The Taxman Cometh

Here are some tidbits that you may want to know if you are waiting until the very, very, very last possibly moment to hit “send” on your e-file or rush to the post office:

1.  If you e-file and you owe, you do have the option to pay with a credit card.  However, not until you get to step 7 2/3 will you learn that there is a “convenience fee” of $220. 
2.  After step #1, you may think, “hey, I can still pay with credit card, but I’ll just transfer the $$ to my checking account.”  Again, no.  As this will result in you incurring a 20% finance charge plus an additional charge the bank throws in just for kicks.
3.  Finally, you may give up on the credit card thing and just go back to being a grown-up and pay with a check like the rest of the world.  This is fine and strongly recommended.
4.  Now you’ll almost get to the end of this dreadful process and you’ll be under the impression that all necessary forms have been completed.  Then, for some reason the IRS will suddenly need to know what your AGI is (because they can’t look it up themselves??). Of course you’ll not have that paperwork in front of you because it is sitting in its file at home (where your Internet crashed at 1 AM so you were unable to file the taxes last night) and you’ll have to dive deep into the black hole of password storage in your brain to find the username and password for the tax program you used last year that is different from this year because that tax program was wrong so they shouldn’t be used again.  At which point you realize that sometime within the past year or two, both you and your spouse have changed your email address and there are several variations on usernames and passwords that could have been selected, depending on which one of you actually set up the account so you have to start checking various email accounts (and remember all those passwords, too!!!).  When you finally figure it out you’ll be asked to answer the security question to allow you to access the info that is located in a box within a box within a treasure chest with a key that has been swallowed by your cousins’ next door neighbor’s pet pot-bellied pig and the question is “What is the name of your first pet?”  As this account is (of course!!!) set up in your spouse’s name then you will have to delve back into that black hole of information that was filed under “Crap I Will Never Be Required To Know” and you’ll find a selection ranging from Willis to Julio to Annie and you’ll inevitably choose the wrong one.  At this point, you’ll see in the lower right hand corner in fine print and backwards that you can call the IRS and get the info from them (duh!).  You’ll call and get a computer and think “Ahhhhh!!!!!” and then the computer will start playing the Nutcracker Suitewhile you wait for an agent to pick up and despite it being minutes before the deadline an agent will actually pick up and start the grilling process.  Be prepared, they need: You SSN, your spouse’s SSN, your address, the name of your 2nd grade Science teacher and his/her current phone number, your birthday, your Uncle Marty’s IQ and your spouse’s birthday all divided by pi.  Then they’ll give you the info you need.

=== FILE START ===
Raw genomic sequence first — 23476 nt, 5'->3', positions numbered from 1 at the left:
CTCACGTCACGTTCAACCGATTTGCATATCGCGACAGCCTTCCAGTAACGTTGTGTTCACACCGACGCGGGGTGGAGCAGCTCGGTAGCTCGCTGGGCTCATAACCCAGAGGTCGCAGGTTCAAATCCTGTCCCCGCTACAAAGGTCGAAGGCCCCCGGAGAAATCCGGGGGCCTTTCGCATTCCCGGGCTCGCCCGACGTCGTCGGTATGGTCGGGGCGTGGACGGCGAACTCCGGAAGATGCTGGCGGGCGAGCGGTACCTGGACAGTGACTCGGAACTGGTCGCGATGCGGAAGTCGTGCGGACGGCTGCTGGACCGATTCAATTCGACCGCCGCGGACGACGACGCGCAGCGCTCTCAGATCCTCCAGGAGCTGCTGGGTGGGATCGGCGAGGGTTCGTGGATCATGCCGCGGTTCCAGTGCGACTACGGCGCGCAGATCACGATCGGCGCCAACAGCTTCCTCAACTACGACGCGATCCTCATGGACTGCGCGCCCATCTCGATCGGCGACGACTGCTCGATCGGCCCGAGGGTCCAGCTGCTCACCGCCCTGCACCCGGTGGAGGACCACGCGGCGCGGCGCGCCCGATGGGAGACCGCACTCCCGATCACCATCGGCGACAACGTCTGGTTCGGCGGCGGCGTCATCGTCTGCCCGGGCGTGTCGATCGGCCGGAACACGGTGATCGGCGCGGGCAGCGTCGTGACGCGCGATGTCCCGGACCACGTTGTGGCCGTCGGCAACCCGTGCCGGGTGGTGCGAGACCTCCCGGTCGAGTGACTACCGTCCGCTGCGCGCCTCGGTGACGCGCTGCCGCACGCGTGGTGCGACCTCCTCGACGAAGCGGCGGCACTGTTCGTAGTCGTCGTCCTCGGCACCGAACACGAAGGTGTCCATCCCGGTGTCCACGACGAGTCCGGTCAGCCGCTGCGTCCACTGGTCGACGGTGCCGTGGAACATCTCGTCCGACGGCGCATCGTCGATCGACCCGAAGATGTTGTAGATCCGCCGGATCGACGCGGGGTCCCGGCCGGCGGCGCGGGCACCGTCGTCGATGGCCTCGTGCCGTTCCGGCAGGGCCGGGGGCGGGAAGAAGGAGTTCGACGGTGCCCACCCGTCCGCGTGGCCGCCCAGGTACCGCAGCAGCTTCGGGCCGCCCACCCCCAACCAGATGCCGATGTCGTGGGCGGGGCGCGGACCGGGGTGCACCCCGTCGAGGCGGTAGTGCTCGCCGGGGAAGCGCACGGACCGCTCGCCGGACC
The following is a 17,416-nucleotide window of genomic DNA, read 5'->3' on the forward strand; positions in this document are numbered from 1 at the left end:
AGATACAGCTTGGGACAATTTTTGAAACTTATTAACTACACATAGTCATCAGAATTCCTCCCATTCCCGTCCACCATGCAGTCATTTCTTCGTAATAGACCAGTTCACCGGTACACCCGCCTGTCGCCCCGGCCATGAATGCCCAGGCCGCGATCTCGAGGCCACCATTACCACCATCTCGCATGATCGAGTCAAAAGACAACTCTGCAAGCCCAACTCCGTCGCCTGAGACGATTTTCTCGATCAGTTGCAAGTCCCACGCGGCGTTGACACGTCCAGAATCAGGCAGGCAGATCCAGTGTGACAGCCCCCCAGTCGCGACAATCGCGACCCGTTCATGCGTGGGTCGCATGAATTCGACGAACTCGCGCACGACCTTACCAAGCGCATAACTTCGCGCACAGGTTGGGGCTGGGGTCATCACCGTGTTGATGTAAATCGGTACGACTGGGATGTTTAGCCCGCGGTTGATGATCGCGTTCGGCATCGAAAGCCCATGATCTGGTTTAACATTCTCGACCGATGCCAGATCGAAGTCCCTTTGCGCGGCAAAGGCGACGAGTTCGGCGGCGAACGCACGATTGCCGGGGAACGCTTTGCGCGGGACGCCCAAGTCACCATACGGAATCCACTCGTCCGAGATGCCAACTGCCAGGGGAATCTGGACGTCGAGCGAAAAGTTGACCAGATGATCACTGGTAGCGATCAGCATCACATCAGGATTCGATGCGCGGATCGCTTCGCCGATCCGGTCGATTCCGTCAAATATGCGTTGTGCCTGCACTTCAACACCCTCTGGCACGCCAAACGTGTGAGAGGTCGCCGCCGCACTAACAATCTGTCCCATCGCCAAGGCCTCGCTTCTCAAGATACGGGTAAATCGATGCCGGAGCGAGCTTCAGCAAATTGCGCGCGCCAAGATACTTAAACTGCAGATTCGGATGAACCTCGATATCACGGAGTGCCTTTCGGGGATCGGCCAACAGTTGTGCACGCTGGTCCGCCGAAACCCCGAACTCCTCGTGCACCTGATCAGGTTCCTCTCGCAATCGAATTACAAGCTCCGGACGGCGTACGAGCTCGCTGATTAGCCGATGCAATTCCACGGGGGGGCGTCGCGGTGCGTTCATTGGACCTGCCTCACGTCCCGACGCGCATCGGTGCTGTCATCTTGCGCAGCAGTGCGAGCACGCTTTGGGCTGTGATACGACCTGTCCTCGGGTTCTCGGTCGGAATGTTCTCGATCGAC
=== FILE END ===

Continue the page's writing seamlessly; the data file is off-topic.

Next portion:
Then, and only then, can you hit send.  And now you’re on to filing the state taxes…


~ by zuzu on April 15, 2009.

4 Responses to “The Taxman Cometh”

  1. I found a huge benefit of being married this year – my husband did our taxes. Score! I feel your pain about the endless email address/password combinations.

  2. They make it so hard for you to give them your money! Ummmm, I mean, THEIR money! Please don’t audit me!!!!

  3. I hate to pay this year too. After yelling at the H&R Block website for a good 20 min, D calmly reminded me that it was not exactly their fault. I was still mad.

  4. This is why I go to the accountant. I throw m file of paperwork at him, sit in a chair and watch his fish and stare at his sports memorabilia and 30 minutes later everything is filed and he presents me with my parting gift (you receive X from Federal, X from RI, and owe MA (of course) X). Then I leave and don’t think about it again until next year when I call to make an appointment. For me, it is $150 well spent!

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